Black Muslims in the United States: An Introductory Activity
A story from Day Three of Black Lives Matter Week of Action in Schools.
As part of the Black Lives Matter Week of Action, Teaching for Change staff member Alison Kysia visited Luke C. Moore High School to teach Black Muslims in the United States: An Introductory Activity. She began by asking the class if they could name any Black Muslims, and the students called out names including Muhammad Ali, Malcolm X, Khallid Muhammad, and Louis Farrakhan. Kysia then handed each student a short biography of a Black Muslims. After carefully reading their biographies, students participated in a role play activity where they took on that person’s role.
Students tried to “meet” other Black Muslims who fit the descriptions on a questionnaire, which included a person who was enslaved, someone discriminated against for their skin color or religion, a woman, an activist, and a Black Muslim who is alive now.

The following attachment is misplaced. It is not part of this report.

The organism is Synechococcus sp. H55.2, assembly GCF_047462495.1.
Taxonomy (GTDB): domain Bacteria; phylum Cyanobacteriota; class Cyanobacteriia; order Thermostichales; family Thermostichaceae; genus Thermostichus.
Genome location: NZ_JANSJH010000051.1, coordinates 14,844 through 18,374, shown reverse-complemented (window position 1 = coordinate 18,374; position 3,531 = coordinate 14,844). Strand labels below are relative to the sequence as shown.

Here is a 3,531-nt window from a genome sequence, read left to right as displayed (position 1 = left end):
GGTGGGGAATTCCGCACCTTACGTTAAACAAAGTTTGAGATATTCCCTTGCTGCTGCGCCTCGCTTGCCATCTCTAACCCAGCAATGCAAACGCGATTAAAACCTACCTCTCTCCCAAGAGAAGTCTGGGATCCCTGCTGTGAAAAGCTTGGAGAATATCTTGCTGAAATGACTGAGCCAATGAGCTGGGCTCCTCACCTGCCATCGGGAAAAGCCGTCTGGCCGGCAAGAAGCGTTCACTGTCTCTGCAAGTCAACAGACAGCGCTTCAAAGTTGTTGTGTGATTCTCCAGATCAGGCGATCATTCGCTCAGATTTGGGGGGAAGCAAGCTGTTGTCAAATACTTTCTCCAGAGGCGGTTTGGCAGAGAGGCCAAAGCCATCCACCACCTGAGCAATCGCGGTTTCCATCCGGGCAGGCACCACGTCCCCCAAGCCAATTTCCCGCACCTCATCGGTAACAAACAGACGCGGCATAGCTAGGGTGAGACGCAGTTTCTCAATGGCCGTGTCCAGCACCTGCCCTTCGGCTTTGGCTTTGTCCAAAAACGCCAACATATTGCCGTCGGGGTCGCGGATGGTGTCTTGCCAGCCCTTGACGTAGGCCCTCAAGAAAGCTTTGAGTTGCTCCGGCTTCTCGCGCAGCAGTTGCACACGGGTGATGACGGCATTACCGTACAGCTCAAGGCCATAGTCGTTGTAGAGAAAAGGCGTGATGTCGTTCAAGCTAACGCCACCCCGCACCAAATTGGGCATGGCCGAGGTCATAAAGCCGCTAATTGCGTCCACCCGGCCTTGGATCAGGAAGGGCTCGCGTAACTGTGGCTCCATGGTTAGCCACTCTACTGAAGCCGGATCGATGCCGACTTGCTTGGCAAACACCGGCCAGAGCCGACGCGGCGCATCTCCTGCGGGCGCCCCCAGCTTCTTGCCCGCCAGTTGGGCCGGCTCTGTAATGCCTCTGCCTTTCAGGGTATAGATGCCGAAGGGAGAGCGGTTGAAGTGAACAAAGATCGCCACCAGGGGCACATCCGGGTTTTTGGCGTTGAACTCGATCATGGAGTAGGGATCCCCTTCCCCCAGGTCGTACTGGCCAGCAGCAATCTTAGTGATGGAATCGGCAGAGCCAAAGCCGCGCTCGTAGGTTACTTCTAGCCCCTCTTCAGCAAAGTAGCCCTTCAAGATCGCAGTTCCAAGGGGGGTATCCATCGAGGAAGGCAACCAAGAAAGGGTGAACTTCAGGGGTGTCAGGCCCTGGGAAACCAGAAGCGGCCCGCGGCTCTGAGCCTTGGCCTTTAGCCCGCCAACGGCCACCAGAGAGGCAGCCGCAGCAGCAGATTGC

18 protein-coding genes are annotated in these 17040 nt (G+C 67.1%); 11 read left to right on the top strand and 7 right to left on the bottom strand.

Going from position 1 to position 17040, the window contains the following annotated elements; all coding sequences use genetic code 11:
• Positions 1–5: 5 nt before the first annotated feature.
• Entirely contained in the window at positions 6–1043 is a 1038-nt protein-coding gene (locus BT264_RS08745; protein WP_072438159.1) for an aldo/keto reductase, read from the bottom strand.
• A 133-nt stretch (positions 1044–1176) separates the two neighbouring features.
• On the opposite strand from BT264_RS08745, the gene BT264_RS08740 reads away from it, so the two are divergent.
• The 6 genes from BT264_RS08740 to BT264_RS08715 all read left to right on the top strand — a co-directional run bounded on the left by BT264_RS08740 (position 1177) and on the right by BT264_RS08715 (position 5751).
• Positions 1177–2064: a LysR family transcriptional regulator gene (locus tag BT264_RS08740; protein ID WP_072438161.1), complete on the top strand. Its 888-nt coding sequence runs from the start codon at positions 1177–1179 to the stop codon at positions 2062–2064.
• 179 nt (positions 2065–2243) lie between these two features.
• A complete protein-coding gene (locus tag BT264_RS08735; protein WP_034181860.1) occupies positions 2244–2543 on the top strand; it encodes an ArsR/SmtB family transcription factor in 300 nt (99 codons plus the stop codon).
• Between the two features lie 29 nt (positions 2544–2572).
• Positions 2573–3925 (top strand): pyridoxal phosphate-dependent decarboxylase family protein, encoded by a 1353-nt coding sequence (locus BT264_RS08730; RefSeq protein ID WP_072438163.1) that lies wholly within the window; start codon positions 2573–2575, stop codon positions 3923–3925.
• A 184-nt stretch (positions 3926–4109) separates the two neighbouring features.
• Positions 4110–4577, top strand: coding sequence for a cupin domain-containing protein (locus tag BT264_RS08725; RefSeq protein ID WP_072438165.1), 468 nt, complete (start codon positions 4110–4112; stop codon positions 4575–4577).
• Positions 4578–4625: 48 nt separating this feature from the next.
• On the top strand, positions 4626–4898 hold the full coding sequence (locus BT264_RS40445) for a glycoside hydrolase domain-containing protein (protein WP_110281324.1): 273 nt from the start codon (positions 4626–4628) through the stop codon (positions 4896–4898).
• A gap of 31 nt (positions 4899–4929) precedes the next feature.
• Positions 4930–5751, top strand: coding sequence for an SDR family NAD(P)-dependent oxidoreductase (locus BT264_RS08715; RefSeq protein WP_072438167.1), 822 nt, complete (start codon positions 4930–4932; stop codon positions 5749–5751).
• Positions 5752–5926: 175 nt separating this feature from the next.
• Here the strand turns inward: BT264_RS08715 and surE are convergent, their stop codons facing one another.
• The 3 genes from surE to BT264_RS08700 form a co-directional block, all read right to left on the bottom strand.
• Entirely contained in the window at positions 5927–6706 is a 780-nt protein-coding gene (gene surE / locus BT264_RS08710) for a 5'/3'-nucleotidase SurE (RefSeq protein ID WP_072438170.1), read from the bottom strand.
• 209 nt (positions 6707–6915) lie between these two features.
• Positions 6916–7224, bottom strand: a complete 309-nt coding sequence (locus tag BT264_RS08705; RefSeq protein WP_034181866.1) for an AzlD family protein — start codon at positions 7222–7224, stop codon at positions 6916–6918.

After the meet and greet, Kysia asked students to reflect on what they had learned. Students pointed out that they had not learned about Black Muslims who had been enslaved before. They also discussed the connections between hip-hop and principles of Islam through artist and activist Yasiin Bey (formerly known as Mos Def).
When asked if they could meet any of the people in the role play, one student said, “Malcolm X because of the inspiring words he spoke and his commitment to activism.” Another student explained, “I grew up in the Nation of Islam I didn’t know the story or activism of Clara Muhammad, so I would like to meet her.”
Kysia’s lesson allows students to examine U.S. history through a new lens that connects the Black experience with the Muslim experience, and plants the seed for further exploration.